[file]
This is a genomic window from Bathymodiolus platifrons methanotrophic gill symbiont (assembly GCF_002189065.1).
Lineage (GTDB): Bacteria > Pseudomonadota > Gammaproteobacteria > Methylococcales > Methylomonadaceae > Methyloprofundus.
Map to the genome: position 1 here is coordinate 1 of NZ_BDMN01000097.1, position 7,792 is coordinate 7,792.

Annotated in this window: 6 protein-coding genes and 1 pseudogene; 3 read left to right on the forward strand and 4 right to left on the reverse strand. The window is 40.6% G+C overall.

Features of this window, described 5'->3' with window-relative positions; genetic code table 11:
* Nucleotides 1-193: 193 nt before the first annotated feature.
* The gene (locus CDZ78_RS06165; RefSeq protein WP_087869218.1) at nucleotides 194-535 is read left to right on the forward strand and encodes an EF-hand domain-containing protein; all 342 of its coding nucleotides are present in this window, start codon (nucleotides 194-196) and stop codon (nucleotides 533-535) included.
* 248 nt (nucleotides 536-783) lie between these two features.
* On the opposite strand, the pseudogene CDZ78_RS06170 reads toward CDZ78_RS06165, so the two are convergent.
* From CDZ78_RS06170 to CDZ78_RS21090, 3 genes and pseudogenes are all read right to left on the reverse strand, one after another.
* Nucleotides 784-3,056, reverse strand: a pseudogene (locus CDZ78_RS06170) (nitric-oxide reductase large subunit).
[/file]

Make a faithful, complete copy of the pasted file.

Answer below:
This is a genomic window from Bathymodiolus platifrons methanotrophic gill symbiont (assembly GCF_002189065.1).
Lineage (GTDB): Bacteria > Pseudomonadota > Gammaproteobacteria > Methylococcales > Methylomonadaceae > Methyloprofundus.
Map to the genome: position 1 here is coordinate 1 of NZ_BDMN01000097.1, position 7,792 is coordinate 7,792.

Annotated in this window: 6 protein-coding genes and 1 pseudogene; 3 read left to right on the forward strand and 4 right to left on the reverse strand. The window is 40.6% G+C overall.

Features of this window, described 5'->3' with window-relative positions; genetic code table 11:
* Nucleotides 1-193: 193 nt before the first annotated feature.
* The gene (locus CDZ78_RS06165; RefSeq protein WP_087869218.1) at nucleotides 194-535 is read left to right on the forward strand and encodes an EF-hand domain-containing protein; all 342 of its coding nucleotides are present in this window, start codon (nucleotides 194-196) and stop codon (nucleotides 533-535) included.
* 248 nt (nucleotides 536-783) lie between these two features.
* On the opposite strand, the pseudogene CDZ78_RS06170 reads toward CDZ78_RS06165, so the two are convergent.
* From CDZ78_RS06170 to CDZ78_RS21090, 3 genes and pseudogenes are all read right to left on the reverse strand, one after another.
* Nucleotides 784-3,056, reverse strand: a pseudogene (locus CDZ78_RS06170) (nitric-oxide reductase large subunit).